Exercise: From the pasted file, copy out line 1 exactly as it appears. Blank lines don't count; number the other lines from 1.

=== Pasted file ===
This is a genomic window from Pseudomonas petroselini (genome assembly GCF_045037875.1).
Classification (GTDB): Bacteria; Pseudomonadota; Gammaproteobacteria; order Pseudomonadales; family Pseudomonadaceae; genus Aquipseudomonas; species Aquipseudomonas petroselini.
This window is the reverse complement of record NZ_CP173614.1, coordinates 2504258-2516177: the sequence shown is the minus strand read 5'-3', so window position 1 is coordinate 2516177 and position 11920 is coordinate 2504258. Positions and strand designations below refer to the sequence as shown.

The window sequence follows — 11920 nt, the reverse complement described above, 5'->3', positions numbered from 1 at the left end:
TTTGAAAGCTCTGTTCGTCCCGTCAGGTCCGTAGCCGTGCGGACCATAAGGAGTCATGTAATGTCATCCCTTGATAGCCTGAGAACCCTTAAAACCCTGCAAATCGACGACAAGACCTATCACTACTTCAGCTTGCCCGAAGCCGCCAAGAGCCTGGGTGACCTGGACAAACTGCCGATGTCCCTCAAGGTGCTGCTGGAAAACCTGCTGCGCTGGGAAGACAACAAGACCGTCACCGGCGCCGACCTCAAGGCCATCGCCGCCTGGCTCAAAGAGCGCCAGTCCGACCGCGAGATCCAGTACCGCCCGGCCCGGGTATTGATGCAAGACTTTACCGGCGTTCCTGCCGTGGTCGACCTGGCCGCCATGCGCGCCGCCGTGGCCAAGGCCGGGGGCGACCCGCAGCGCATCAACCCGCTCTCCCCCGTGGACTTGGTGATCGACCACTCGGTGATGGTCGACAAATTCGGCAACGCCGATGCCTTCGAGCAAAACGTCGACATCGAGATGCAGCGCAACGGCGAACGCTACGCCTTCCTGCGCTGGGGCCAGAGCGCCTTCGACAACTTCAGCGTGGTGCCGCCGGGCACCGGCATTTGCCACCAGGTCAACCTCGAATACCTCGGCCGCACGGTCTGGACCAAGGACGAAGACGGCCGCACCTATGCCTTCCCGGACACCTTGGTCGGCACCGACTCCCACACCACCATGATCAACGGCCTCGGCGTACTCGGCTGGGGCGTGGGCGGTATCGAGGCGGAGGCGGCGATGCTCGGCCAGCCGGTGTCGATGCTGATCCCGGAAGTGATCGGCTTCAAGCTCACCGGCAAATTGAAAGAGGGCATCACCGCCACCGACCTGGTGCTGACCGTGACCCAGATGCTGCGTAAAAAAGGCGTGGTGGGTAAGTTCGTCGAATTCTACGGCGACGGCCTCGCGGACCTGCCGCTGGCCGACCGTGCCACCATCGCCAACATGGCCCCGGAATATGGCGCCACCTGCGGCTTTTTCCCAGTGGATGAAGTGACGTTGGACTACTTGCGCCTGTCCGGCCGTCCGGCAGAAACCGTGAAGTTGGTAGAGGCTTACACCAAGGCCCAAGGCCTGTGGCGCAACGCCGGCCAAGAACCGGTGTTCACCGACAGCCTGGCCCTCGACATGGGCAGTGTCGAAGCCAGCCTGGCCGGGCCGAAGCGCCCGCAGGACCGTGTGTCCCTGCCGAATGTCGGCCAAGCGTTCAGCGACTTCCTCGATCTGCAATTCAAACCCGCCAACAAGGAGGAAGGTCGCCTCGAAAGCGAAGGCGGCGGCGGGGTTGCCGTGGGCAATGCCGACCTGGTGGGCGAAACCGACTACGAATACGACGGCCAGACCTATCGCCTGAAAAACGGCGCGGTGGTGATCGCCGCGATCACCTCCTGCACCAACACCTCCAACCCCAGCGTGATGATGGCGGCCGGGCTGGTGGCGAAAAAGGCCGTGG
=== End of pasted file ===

This is a genomic window from Pseudomonas petroselini (genome assembly GCF_045037875.1).